BTW, as a full-time telecommuter, I was a heavy oovoo/facetime/polycom/logitech/skype user. I need the video-phone capabilties for what I do for work. I unfortunately have to divulge that I am now Cisco Umi user. Through my experiences, apparantly your trials differ, but I feel confident in saying the Cisco Umi solution is by far the the best end-user experience available. BTW, the wife and kids love it too.

    roguefool0000

  • Report this Comment On March 11, 2011, at 3:26 PM, DavesHere wrote:

    There are lots of people walking around with cell phones, still paying telephone companies $45-50 per month to maintain basic, no-frills landlines. At least the UMI is not such a mark of financial insanity.

  • Report this Comment On March 11, 2011, at 4:36 PM, SkippyJohnJones wrote:

    @Roguefool - The issue for Cisco is still one of scale. Skype is free, so users are willing to give the novelty of videocalling a try. Facetime comes bundled on products that users are already buying, so it is effectively free as well. Because the products are free, users tolerate a lot of imperfections. Telepresence is something that users need to experience to understand the benefits. Even at today's lowered prices, Cisco will struggle to sell enough low-end devices to ever achieve a real network effect. I won't buy one because nobody I know is buying them. The people in my network are making the same decision and counting me among the non-users to justify not buying Umi.

    Small businesses are likely just as hung up on network issues as individual consumers. But even if the product takes off in the SMB space, it won't benefit consumer sales in any way. I don't need to talk to my wife from the conference room while she's at home.

    I'm sure the product is superior to alternative offerings, but it will never get off the ground on its current pricing model. Cisco will need to give away the monthly service to stand a chance, but this would kill profitability. If Cisco can't make a bunch of money on these things, what's the point?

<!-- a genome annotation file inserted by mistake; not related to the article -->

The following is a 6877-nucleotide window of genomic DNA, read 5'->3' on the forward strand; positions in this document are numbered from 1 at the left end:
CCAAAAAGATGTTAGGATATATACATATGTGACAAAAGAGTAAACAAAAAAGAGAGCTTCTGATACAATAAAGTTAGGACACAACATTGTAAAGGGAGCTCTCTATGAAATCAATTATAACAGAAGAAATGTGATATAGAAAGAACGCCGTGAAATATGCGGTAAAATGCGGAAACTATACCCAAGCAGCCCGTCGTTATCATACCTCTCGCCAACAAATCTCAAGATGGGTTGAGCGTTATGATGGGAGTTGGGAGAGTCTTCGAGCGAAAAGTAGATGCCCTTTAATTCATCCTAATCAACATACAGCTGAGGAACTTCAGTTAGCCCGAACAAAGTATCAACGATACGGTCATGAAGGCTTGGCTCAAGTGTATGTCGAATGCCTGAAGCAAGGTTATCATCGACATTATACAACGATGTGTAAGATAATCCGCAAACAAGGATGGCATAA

• Report this Comment On March 11, 2011, at 5:17 PM, BradReeseCom wrote:

    Hi Rick,

    The "customer reviews" for the Cisco Umi are very revealing on Best Buy's website, for example:

    This thing is an absolute joke. I was very excited and thought cisco innovated with new technology/hardware to make hd video conferencing possible in the non-business environment, but that is not the case.

    1) You need to buy two sets to have a standard two way video conferencing, that's $1200 right out the door.

    2) There is nothing new, behind the sleek looking box it's just a hd internet camera, which you can buy on your own at <$150 (for a highend one).

    3) It still REQUIRES you AND the person you are conferencing BOTH to have unrealistic high bandwidth internet, which can only be achieved in a dedicated business end to end network (and maybe highest fios package). For most of the home users, you will have the same lag/freeze when trying to do hd video, just like using any other hd camera.

    There is no innovation here folks, just same technology repackaged in a nicer box with 5x the price. Dont be fooled. Shame on cisco.

    -----------------------------------------

    I dont think people quite realize just how much bandwidth this thing uses. Here are my observations based on my own use and based on Cisco's website:

    * 480p requires 700-800 Kbps bidirectional (observed)

    * 720p requires 1.5 Mbps bidirectional (observed)

    * 1080p requires 2.5 Mbps bidirectional (based on Cisco's site)

    I have yet to actually experience full 1080p as my upstream speed is 2.0 Mbps. Also it will allow one side of the call to have lower resolution than the other (it will not reduce to the lowest common resolution) - for example, I could be sending 720p while receiving 480p. There's no easy way to tell what quality is being sent except look at the bandwidth on your router during the call.